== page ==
My One and Only by Ken Cameron

Drama/ 9 characters, 6 Men, 3 Women (double casting possible)/ Full Length, 90 mins.

Synopsis (from Vue Weekly): “Like Billy Pilgrim in Kurt Vonnegut’s Slaughterhouse-Five, Scout, the hero of Ken Cameron’s play My One and Only, has come ‘unstuck in time,’ hopscotching unpredictably back and forth among the key events in his life, including an idyll with an impossibly sexy, gloriously yielding movie star. . . .

“Scout’s lover . . . is Marilyn Monroe, who has come to Banff, where Scout lives with his lonely, alcoholic mother, to shoot that turgid Otto Preminger potboiler River of No Return. The two of them meet by chance one afternoon on a deserted mountain road (“Ssshhh — I’m incognito!” whispers Marilyn from behind her attention-getting sunglasses) and they strike up an odd friendship when Scout allows Marilyn to take a ride on his bicycle. Scout soon becomes Marilyn’s pet companion on the set, helping her run her lines and smuggling bottles of whiskey to her, which he steals from his mother every night after she passes out. The whole situation is so sexually charged that it’s a wonder the virginal 15-year-old Scout doesn’t die from some kind of hormone overdose — Marilyn even winds up giving Scout his first sexual experience as they bathe together, naked, in a secret pool Scout knows about deep inside a mountain cave.”

Scout keeps getting pulled out of these blissful events, however, and into an incident 10 years later, in 1963, shortly after Marilyn’s death. It’s night, and Scout’s car has been pulled over by a California highway patrolman; Scout has been speeding, but when the cop discovers a map to Marilyn’s home in his glove compartment, it soon becomes apparent that he’s committed a crime a lot more serious than going 100 in a school zone. Gradually we realize the full extent to which Scout was never able to move on from his affair with Marilyn; he can’t stop reliving his time with her over and over again, and yet at the same time, Scout desperately wishes he could have done everything differently so that their affair could have had a happier outcome.”
– Paul Matwychuk, Vue Weekly

Playwright’s Notes

“Switching back and forth in time between scenes with Scout and his drunken slattern of a mother, whom he catches in trysts with the local reverend, Scout’s ongoing roadside lecture from an inquisitive cop with memories of his own to tell, and, of course, Scout’s encounters with the famous movie star herself — Cameron weaves an intriguing and convincing tale of boyhood obsession. . . . engaging, taut, and beautifully written.”
– Calgary Herald


Read it Now
Performance rights must be secured before production
Contact information:
Amateur and professional rights:
Ken Cameron,
808 22 Ave SE,
Calgary, Ab,
Canada, T2G 1N5
Ph: (403) 265-8564

About the Playwright: Ken Cameron is a multi-faceted playwright whose work fluctuates between commercially accessible plays and alternative theatre. On one end lie plays like Harvest, which has been performed across Canada and My One And Only which was produced by Alberta Theatre Projects’ playRites Festival, Workshop West in Edmonton and by the Bridge Theatre Company in New York City. Both have been published in Harvest and Other Plays.Dear Johnny Deere is a musical adaptation of songs by acclaimed Canadian musician Fred Eaglesmith, which was commissioned by The Blyth Festival and premiered there in June 2012. Dear Johnny Deere was revived at Blyth and Lighthouse Theatre and had a separate production at the Charlottetown Festival PEI in 2013. In 2015 Dear Johnny Deere was published by NeWest Press and produced by Theatre Calgary. It won both the Betty Mitchell Award and the Calgary Theatre Critics Award for Outstanding Production of a Musical. Ken is currently commissioned by the Stratford Festival to adapt the novel Cue For Treason by Geoffrey Trease.On the alternative end of the spectrum is How iRan: Three Plays for iPod, a creation recorded entirely on iPod as the audience moves through installations set amongst the stacks of a downtown library. With the iPod set to shuffle, there are over 10.6 million versions of the play. How iRan: Three Plays for iPod premiered at the IMPACT multicultural theatre festival in Kitchener Ontario and received its Calgary premiere at the High Performance Rodeo.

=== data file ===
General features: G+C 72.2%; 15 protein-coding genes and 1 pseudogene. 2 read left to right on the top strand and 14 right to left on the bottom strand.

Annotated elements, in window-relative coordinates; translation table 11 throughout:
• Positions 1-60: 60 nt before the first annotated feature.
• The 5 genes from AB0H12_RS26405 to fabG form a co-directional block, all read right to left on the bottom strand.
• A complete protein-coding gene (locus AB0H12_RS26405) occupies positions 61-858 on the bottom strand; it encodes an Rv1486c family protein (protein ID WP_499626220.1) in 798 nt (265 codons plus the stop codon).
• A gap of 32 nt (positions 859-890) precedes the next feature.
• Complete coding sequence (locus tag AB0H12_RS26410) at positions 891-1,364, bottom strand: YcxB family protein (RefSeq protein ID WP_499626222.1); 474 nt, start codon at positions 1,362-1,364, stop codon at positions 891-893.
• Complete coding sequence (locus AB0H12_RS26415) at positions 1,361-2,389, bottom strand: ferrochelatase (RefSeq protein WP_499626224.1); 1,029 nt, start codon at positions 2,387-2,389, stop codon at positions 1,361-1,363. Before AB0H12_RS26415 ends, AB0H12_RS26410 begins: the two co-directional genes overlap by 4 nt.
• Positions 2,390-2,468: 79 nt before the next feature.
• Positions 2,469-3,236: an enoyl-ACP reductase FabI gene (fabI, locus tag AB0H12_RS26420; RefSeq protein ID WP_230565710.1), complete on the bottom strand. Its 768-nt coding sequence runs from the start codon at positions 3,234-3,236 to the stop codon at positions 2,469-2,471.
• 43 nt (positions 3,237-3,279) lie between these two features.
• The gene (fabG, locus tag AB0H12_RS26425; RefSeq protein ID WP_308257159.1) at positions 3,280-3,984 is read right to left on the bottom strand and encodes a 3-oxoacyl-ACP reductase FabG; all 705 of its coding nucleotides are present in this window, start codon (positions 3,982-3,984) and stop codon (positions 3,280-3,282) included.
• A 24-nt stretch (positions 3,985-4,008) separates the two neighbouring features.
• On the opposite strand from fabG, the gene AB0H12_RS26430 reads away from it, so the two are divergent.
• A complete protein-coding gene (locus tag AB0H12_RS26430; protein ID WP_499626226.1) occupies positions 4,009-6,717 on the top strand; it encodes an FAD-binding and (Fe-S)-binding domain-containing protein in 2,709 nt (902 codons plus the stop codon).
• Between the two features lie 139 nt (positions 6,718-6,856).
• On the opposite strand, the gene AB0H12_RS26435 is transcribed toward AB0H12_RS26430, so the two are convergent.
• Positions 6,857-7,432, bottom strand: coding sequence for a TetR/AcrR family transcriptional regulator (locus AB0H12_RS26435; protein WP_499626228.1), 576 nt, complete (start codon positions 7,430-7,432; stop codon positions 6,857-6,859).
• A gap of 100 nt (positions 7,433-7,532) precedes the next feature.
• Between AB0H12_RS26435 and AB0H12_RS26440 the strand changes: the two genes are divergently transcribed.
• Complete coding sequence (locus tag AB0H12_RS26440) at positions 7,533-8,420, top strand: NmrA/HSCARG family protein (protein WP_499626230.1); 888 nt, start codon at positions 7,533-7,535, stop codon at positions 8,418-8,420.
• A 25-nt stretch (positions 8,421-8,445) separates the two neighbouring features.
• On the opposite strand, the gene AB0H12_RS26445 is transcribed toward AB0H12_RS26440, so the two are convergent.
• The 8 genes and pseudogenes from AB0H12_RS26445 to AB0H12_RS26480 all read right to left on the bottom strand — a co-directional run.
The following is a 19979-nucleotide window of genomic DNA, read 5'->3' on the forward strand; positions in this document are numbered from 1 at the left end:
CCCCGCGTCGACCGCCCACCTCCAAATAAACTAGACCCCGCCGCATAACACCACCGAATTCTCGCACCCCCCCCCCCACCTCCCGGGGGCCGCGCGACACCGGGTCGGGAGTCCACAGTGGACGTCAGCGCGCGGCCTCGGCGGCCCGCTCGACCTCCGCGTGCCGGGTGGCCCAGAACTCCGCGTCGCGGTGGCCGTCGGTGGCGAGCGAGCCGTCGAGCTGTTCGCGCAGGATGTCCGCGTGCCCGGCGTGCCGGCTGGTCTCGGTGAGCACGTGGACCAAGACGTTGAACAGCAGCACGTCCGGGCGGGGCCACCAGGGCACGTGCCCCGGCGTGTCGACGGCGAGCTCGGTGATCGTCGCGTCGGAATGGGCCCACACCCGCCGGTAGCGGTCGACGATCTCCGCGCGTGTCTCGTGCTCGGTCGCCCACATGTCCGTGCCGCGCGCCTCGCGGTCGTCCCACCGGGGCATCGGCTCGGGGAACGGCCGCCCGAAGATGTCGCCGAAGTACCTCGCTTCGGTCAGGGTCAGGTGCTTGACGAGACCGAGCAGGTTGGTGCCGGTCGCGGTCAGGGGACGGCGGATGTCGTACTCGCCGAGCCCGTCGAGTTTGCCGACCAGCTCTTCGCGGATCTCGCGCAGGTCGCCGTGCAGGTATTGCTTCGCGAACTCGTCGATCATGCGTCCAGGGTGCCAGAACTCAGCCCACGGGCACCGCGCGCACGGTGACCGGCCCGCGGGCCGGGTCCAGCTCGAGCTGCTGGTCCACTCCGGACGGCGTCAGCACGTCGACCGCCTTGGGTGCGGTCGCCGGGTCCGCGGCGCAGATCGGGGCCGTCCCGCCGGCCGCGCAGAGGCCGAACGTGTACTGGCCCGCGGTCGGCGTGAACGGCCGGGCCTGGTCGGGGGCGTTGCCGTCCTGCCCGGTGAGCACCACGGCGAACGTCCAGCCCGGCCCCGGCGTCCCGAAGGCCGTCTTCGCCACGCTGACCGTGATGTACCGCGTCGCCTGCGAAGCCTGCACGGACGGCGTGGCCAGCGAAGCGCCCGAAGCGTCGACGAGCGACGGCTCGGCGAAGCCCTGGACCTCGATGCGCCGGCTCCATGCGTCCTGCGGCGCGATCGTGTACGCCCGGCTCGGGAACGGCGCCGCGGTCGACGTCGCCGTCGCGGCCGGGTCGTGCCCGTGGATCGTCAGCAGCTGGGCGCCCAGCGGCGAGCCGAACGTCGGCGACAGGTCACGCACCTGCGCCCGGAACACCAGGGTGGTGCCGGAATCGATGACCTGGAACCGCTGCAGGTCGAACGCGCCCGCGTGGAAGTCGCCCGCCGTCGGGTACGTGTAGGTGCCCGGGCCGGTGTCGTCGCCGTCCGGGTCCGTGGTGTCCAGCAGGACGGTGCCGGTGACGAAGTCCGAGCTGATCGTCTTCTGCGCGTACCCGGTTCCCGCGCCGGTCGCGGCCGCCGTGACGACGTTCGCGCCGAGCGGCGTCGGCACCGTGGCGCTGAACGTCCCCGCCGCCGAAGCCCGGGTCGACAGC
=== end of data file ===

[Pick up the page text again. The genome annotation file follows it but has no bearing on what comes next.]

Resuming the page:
Ken co-founded Productive Obsession, an independent inter-arts performance company, together with wife and co-Artistic Conspirator Rita Bozi.

My One and Only premiered at the Enbridge playRites Festival of New Canadian Plays in January, 2004, produced by Alberta Theatre Projects.

If you prefer, click here to buy a printed copy in the collection Harvest and Other Plays.

“The intriguing oddity of Ken Cameron’s coming-of-age story is the way time lurches to a stop at the intersection of Fantasy and Desire. . . . memory, fantasy and physics make a mysteriously heady compound.”
– The Edmonton Journal

“Cameron’s script, through its non-linear disjointedness, constructs a compelling portrait of a person hanging somewhere in time, caught like an insect in amber, unable to move forward, or erase the past in order to move on.”
– SEE Magazine